5 reasonable accommodations an employer almost never has to make
Last week, I posted about five ADA reasonable accommodations that employers never dreamed they would have to make. This week is the happy antithesis to that -- five ADA accommodations that an employer almost never has to make. As with last week's post, every one of these is 100% guaranteed true.
1. Create a job. It's always tempting, but you are not required under the ADA to create a job to accommodate an employee with a disability. What's more, it's a bad idea to do it because you may be creating a precedent that will cause you problems later on.
2. Displace another employee to make a spot for an employee with a disability. You never, ever, ever have to let an employee with a disability "bump" a non-disabled employee out of a job. Well, ok. If you have a bumping policy and the two employees qualify under the terms of the policy, then maybe you do. But usually not. And if Herman, the non-disabled employee, is more senior than Michelle, the disabled employee, you don't have to violate your collective bargaining agreement or bona fide seniority policy by giving Michelle priority over Herman.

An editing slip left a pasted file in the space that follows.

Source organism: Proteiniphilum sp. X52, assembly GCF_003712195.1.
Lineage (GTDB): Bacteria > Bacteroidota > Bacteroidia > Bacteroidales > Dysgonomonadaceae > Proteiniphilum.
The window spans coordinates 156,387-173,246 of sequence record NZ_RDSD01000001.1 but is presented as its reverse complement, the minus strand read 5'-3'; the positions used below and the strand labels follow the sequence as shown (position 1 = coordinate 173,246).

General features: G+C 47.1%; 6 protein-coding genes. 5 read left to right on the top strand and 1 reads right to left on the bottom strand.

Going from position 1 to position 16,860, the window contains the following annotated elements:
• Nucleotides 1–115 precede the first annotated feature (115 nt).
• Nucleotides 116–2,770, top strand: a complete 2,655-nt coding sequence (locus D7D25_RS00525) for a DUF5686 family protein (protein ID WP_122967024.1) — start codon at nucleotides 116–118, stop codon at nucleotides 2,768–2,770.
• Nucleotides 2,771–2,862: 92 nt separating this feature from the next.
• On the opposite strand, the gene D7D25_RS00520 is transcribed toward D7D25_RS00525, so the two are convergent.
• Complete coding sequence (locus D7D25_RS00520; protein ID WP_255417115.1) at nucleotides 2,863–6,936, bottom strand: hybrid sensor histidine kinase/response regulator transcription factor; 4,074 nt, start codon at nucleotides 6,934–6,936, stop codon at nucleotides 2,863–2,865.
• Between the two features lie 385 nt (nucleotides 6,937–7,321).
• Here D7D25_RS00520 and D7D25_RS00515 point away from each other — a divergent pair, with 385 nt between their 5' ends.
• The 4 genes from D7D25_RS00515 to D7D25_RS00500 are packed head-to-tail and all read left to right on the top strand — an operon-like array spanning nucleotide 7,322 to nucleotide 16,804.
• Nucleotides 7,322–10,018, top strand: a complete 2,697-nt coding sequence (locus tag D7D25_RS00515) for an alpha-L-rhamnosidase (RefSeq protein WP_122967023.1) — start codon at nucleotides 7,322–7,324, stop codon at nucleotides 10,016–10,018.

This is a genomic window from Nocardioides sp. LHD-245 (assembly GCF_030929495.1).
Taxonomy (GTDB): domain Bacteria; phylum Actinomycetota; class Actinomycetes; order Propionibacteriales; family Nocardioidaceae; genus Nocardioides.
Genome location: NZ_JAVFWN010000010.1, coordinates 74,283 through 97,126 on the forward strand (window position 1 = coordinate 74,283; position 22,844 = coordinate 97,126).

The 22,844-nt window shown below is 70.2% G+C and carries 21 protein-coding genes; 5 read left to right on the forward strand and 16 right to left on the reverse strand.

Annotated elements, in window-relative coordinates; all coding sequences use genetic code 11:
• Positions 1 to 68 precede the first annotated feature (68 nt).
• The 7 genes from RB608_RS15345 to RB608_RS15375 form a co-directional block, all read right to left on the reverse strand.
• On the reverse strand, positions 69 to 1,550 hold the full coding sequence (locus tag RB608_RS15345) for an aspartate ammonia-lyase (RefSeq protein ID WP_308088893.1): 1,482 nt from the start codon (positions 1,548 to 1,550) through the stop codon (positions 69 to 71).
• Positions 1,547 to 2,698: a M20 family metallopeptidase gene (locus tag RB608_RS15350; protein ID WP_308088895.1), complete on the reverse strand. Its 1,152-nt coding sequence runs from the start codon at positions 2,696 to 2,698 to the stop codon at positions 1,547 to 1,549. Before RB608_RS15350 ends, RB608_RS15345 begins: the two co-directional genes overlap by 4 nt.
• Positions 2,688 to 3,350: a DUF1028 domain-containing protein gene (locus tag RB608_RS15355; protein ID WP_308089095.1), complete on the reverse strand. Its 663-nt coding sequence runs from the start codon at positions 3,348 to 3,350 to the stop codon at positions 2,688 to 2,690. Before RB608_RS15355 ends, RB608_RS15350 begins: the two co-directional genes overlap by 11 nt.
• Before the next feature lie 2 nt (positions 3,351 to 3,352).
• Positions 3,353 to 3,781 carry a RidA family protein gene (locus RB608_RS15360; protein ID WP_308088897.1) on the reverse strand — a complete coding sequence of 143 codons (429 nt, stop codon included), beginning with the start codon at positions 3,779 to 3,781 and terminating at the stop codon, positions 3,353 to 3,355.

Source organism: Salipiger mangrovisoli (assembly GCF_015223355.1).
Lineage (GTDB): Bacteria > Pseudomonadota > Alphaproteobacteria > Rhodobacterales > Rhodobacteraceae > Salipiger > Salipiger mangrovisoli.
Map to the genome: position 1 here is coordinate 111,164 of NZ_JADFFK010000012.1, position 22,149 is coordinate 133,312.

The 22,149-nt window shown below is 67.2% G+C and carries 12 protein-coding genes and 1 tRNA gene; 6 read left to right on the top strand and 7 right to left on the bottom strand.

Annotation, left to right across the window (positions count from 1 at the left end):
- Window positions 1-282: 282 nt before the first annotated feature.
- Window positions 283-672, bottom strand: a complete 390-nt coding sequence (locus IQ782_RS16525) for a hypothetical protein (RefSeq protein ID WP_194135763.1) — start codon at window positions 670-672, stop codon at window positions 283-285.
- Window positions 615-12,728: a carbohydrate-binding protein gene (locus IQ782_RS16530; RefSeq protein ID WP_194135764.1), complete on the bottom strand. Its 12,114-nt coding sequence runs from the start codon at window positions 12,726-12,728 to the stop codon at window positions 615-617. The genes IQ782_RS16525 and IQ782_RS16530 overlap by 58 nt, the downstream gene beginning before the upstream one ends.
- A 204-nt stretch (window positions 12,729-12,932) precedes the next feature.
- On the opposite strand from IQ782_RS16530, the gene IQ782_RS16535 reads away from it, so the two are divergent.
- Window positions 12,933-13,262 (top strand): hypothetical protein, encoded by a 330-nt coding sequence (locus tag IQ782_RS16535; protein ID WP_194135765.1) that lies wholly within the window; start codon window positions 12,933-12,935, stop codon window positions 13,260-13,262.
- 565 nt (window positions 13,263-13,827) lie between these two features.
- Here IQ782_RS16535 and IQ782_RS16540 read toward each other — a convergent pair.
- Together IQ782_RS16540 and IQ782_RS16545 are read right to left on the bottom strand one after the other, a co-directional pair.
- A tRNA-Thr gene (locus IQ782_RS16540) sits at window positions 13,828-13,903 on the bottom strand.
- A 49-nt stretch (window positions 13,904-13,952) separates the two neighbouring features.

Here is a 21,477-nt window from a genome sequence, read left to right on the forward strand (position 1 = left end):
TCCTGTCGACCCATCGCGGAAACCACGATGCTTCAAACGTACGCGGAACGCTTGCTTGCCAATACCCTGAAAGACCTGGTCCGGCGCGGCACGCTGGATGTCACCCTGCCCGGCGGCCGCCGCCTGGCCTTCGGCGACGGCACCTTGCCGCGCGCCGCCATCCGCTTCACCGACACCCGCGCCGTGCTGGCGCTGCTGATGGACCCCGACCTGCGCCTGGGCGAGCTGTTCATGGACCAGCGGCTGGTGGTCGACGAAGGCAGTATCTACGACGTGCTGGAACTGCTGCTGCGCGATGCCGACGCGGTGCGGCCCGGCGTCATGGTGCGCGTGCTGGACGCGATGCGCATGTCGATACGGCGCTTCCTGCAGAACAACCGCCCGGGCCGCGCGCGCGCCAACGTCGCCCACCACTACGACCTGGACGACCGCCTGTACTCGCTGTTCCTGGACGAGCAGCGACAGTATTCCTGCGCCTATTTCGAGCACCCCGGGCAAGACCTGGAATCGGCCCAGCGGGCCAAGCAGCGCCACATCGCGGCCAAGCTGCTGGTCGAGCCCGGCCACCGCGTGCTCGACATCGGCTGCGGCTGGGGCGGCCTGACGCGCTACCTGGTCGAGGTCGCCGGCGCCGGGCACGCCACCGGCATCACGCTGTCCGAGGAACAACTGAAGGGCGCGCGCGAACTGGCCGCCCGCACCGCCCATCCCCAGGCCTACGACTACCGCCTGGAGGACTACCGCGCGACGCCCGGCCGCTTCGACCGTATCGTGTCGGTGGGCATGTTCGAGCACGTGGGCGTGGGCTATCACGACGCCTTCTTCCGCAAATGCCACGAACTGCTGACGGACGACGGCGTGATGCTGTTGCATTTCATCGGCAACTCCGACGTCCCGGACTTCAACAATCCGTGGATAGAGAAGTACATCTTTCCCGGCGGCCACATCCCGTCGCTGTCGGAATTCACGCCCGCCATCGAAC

3. Reduce your bona fide productivity requirements. If you require the employees at your pin factory to make 20,000 "Mrs. Bieber" pins a day, and if Mary can't do that because of a disability, then you don't have to reduce Mary's productivity requirement as a reasonable accommodation. However, you have to be careful about this because a lot of employers have productivity requirements that they don't enforce. Maybe the boss's nephew gets away with making only 15,000 "Mrs. Bieber" pins a day. If so, you might have to adjust your productivity standards to accommodate Mary's disability, but if you are consistent, then you should be good.
Don't forget to register for Constangy's July 12 webinar on the Affordable Care Act: "What Does the U.S. Supreme Court Ruling on Health Care Mean to You?"
4. Make accommodations that require you to have ESP. (That's a relief.) If Joe's disability is not obvious and he hasn't said anything to you about it, then it's Joe's problem, not yours. If Joe wants a reasonable accommodation, he is responsible for telling you about his condition and providing any necessary medical documentation, as well as participating in "the interactive process." (Of course, the employer is also responsible for participating in the interactive process once it becomes aware of the need for a reasonable accommodation.)
5. The bestest, most disruptivest, most expensivest accommodation option if cheaper, easier ones will still be effective. The EEOC says that the employer is always expected to ask for the employee's feedback about which accommodation he or she prefers, and the employer is always required to give the employee's preference first consideration. BUT the employer is not required to adopt the employee's preferred "Escalade" accommodation if a "Saturn Vue" accommodation would be effective. "Effective" means that it allows the employee to perform the essential functions of the job.
Photo credits: Wikimedia Commons (public domain).